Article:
Memorandum submitted by Trevor Cooper
1. My expertise lies in facts and figures
relating to Church of England churches, which provide the bulk
of listed places of worship. However, a good deal of what I say
below will apply to places of worship of other Christian denominations,
and to other faiths, and will be relevant outside England.
2. Please note that in this submission I
do not deal with cathedrals, and greater churches. Their issues
and needs are rather different from most churches and chapels.
3. I have responded to just two of the questions
posed by the Committee:
Priorities for the forthcoming Heritage
4. Much of the information in this submission
is drawn from my book, How do we keep our parish churches? A copy
is enclosed, and further copies can be provided to the committee
What the Department for Culture, Media & Sport
should identify as priorities in the forthcoming Heritage White
5. The White Paper provides an opportunity
to devise a new partnership with those responsible for listed
places of worship. There are a large number of such buildings,
and they are used and valued by a high proportion of the population,
and provide an important cultural and social resource. But the
buildings are the responsibility of a tiny number of volunteers,
who are coming under increasing pressure.
6. There is clear market failure, and present
measures for dealing with this have emerged piecemeal. I do not
believe that current arrangements are entirely sustainable over
the longer term, and this is a good time to consider what form
of partnership is needed with the volunteers who care for these
buildings. This is not just about money.
7. In what follows, I look at:
the care of listed churches;
their cultural and social role;
the emerging pressures on voluntary
8. I conclude with possible ways in which
effective partnership might be developed.
9. Whereas English Heritage and the National
Trust have between them considerably fewer than one thousand buildings,
there are at least 14,000 listed places of worship in England
(Table 1), mostly churches and chapels. Almost one half (45%)
of England's entire stock of Grade I listed buildings are Church
of England churches.
NUMBER OF LISTED PLACES OF WORSHIP IN ENGLAND
|Church of England||12,200
|Other nonconformist||?? 500
Sources: personal communication from denominations, except Church of England (Cooper, Parish Churches); Baptist, estimate from Newman report on Ecclesiastical Exemption; Synagogues, website of Jewish Heritage UK; mosques, personal communication, English Heritage.
10. Churches and chapels are different from most listed buildings
in that they are looked after by volunteers, not by owners having
a beneficial interest. For most of the volunteers, time and money
is spent for love of the building, or enthusiasm for the work
which takes place there. As we shall see, the building is the
base for a great deal of community work. It follows that any government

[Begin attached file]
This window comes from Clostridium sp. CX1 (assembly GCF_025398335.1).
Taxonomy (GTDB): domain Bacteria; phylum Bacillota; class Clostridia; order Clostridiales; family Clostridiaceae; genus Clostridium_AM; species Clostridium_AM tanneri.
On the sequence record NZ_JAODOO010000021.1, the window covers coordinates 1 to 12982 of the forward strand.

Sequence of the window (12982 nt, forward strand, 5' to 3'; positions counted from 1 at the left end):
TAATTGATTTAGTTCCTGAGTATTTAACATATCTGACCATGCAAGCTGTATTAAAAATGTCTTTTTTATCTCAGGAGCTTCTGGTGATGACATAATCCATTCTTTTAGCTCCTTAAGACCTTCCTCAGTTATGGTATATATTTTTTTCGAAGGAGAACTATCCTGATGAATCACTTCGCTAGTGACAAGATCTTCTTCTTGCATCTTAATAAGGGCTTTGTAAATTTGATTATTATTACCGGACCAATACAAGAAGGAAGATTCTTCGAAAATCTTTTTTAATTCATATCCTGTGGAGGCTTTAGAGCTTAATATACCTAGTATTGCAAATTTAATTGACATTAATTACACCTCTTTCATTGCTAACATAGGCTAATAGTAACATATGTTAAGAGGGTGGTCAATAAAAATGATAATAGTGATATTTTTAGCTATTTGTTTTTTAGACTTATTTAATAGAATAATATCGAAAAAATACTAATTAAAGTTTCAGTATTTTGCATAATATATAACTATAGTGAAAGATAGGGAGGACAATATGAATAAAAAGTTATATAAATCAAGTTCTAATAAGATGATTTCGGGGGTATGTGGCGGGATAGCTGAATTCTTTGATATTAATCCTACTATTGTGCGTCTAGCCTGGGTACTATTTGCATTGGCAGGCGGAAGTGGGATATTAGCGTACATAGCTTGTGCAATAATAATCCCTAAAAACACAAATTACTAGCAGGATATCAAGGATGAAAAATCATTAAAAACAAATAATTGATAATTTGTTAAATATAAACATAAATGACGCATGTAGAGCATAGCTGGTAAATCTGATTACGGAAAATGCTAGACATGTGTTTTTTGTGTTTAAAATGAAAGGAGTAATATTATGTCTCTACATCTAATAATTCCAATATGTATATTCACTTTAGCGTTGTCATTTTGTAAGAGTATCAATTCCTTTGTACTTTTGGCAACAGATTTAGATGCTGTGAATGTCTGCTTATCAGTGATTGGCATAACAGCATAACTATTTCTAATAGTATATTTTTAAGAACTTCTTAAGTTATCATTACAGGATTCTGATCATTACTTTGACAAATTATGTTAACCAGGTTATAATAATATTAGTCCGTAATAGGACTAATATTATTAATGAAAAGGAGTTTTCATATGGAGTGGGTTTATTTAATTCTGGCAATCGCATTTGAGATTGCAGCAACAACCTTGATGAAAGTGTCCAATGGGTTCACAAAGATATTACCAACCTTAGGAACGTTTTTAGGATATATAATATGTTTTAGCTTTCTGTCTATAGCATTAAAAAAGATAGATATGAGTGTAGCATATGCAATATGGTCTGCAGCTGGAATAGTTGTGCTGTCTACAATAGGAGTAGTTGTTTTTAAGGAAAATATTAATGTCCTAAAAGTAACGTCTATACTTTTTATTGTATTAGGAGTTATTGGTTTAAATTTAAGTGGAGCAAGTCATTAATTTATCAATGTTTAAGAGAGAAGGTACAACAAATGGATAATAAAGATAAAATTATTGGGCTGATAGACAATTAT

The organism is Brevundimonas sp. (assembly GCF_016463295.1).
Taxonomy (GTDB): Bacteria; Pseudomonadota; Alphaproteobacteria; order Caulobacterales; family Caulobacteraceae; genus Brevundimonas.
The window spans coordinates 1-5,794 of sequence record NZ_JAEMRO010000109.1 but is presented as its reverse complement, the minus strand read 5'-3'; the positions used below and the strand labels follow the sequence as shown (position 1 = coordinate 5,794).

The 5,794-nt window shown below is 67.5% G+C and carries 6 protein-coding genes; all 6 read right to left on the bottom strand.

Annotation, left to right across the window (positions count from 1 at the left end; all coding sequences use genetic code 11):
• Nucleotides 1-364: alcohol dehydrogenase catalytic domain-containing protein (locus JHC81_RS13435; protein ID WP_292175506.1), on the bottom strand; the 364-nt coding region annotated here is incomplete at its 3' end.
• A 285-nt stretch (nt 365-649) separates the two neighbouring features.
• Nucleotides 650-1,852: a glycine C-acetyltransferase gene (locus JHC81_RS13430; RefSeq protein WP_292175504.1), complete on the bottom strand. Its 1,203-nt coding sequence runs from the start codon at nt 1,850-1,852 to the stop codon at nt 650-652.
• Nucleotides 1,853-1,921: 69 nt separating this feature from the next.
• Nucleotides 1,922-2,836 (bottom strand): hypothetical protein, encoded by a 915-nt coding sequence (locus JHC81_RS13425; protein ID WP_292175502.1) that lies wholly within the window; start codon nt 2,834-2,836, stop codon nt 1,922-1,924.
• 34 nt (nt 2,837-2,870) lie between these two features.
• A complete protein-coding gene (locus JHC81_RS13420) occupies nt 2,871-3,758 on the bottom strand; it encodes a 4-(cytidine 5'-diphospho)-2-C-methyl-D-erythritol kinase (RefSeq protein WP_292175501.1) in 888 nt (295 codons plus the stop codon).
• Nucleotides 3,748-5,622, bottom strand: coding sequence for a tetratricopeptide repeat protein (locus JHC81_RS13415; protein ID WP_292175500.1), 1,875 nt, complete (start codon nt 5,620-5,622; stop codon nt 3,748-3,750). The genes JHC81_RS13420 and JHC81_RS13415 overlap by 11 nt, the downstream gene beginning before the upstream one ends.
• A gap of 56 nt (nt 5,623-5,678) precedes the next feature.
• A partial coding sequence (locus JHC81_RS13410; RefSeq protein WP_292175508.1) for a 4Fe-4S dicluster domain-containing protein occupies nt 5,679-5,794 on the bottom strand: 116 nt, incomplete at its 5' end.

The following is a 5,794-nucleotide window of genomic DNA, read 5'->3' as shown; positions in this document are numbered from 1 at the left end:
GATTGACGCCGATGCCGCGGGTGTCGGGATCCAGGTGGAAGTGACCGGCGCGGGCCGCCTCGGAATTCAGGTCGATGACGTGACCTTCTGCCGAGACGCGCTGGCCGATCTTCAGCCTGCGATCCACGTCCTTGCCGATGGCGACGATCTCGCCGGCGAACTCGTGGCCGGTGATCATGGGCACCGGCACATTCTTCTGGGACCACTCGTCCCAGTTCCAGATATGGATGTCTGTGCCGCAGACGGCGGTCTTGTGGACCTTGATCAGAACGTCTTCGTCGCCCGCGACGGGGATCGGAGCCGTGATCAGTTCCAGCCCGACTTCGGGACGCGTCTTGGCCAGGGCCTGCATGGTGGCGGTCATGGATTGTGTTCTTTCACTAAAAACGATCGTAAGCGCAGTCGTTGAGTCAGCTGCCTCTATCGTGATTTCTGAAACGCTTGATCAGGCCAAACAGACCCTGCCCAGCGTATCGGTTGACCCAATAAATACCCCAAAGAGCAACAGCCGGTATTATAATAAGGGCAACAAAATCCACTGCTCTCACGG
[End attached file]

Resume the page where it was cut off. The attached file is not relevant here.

policy for listed church buildings which regards them purely as
heritage, and simply a matter for the DCMS, misses one of the
most important aspectsthe volunteers who care for them.
11. These volunteers form a rather small percentage of the
population. In the case of Church of England churches, the 12,000
listed buildings are looked after by about 3% of the adult population
(the so-called "electoral roll" of supporters).
ADULT AVERAGE SUNDAY ATTENDANCE AT CHURCH OF ENGLAND PARISHES
(2001) (12,951 PARISHES; TOTAL ADULT ATTENDANCE = 868,000) ALL
|Adult average Sunday attendance
||Parishes with this attendance
Note: some parishes have more than one church, so
the number of parishes is fewer than the number of churches (=
Source: Archbishops' Council, Church of England.
12. There are some very tiny voluntary groups (congregations)
looking after churches. This is not surprising. The two thousand
smallest rural villages and hamlets have an average population
of about 200 people each, so that 12% of Church of England church
buildings are today in communities together containing less than
1% of the population. As a result, roughly 800 parishes (6%) have
ten adults or fewer worshipping on a Sunday (see Table 2). As
the table also makes clear, at the other end of the scale, some
churches are thriving. Note: some parishes have more than one
church building, so the number of parishes (12,951) is smaller
than the total number of churches (about 16,200).
13. Some of the most attractive and important church buildings
lie in areas of low population, and thus have the least viable
Cost of repairs
14. The Church of England is widely regarded as being immensely
rich, perhaps even
beyond the dreams of avarice, and this bedevils discussion about
the funding of church buildings. The Church does have a substantial
endowment (though, to put it in context, it is five times smaller
than that of Harvard University), and a generation ago the income
from this paid a large proportion of the clergy salaries. But
the majority is now put aside to pay pensions, and ordinary churches
receive less than 50 pence per churchgoer per week. Almost all